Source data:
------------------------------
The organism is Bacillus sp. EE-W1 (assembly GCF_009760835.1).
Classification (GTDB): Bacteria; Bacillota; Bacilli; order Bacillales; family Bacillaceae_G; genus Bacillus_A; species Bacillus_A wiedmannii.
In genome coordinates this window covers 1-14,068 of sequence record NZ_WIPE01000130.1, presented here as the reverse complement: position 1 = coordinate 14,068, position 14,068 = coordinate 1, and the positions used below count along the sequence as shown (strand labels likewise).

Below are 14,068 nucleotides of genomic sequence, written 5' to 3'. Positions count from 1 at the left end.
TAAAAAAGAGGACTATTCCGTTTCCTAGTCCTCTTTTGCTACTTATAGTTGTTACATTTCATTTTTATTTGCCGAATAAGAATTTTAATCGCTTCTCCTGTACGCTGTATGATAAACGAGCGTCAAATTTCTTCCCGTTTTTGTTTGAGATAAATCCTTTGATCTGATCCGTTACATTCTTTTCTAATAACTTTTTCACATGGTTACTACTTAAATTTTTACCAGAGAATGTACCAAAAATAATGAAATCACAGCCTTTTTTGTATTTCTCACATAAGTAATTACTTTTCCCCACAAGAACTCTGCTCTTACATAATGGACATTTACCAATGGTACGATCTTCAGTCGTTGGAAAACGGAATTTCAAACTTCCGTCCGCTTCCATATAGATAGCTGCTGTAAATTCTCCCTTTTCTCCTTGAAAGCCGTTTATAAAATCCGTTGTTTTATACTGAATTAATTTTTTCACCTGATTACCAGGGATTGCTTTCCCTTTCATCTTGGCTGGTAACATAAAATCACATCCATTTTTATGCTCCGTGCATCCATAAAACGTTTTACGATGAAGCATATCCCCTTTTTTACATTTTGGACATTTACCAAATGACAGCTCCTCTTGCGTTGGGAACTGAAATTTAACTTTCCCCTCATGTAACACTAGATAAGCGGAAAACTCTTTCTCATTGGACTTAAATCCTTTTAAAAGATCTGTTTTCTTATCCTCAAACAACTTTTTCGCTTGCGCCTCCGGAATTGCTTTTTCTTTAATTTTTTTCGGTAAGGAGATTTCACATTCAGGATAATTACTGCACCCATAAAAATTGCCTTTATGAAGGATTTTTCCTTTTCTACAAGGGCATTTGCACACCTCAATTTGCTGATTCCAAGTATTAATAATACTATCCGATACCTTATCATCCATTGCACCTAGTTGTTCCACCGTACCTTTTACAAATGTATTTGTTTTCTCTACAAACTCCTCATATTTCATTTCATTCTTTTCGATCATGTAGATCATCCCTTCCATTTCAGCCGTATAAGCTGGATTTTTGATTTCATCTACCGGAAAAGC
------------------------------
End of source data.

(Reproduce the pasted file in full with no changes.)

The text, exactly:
The organism is Bacillus sp. EE-W1 (assembly GCF_009760835.1).
Classification (GTDB): Bacteria; Bacillota; Bacilli; order Bacillales; family Bacillaceae_G; genus Bacillus_A; species Bacillus_A wiedmannii.
In genome coordinates this window covers 1-14,068 of sequence record NZ_WIPE01000130.1, presented here as the reverse complement: position 1 = coordinate 14,068, position 14,068 = coordinate 1, and the positions used below count along the sequence as shown (strand labels likewise).

Below are 14,068 nucleotides of genomic sequence, written 5' to 3'. Positions count from 1 at the left end.
TAAAAAAGAGGACTATTCCGTTTCCTAGTCCTCTTTTGCTACTTATAGTTGTTACATTTCATTTTTATTTGCCGAATAAGAATTTTAATCGCTTCTCCTGTACGCTGTATGATAAACGAGCGTCAAATTTCTTCCCGTTTTTGTTTGAGATAAATCCTTTGATCTGATCCGTTACATTCTTTTCTAATAACTTTTTCACATGGTTACTACTTAAATTTTTACCAGAGAATGTACCAAAAATAATGAAATCACAGCCTTTTTTGTATTTCTCACATAAGTAATTACTTTTCCCCACAAGAACTCTGCTCTTACATAATGGACATTTACCAATGGTACGATCTTCAGTCGTTGGAAAACGGAATTTCAAACTTCCGTCCGCTTCCATATAGATAGCTGCTGTAAATTCTCCCTTTTCTCCTTGAAAGCCGTTTATAAAATCCGTTGTTTTATACTGAATTAATTTTTTCACCTGATTACCAGGGATTGCTTTCCCTTTCATCTTGGCTGGTAACATAAAATCACATCCATTTTTATGCTCCGTGCATCCATAAAACGTTTTACGATGAAGCATATCCCCTTTTTTACATTTTGGACATTTACCAAATGACAGCTCCTCTTGCGTTGGGAACTGAAATTTAACTTTCCCCTCATGTAACACTAGATAAGCGGAAAACTCTTTCTCATTGGACTTAAATCCTTTTAAAAGATCTGTTTTCTTATCCTCAAACAACTTTTTCGCTTGCGCCTCCGGAATTGCTTTTTCTTTAATTTTTTTCGGTAAGGAGATTTCACATTCAGGATAATTACTGCACCCATAAAAATTGCCTTTATGAAGGATTTTTCCTTTTCTACAAGGGCATTTGCACACCTCAATTTGCTGATTCCAAGTATTAATAATACTATCCGATACCTTATCATCCATTGCACCTAGTTGTTCCACCGTACCTTTTACAAATGTATTTGTTTTCTCTACAAACTCCTCATATTTCATTTCATTCTTTTCGATCATGTAGATCATCCCTTCCATTTCAGCCGTATAAGCTGGATTTTTGATTTCATCTACCGGAAAAGC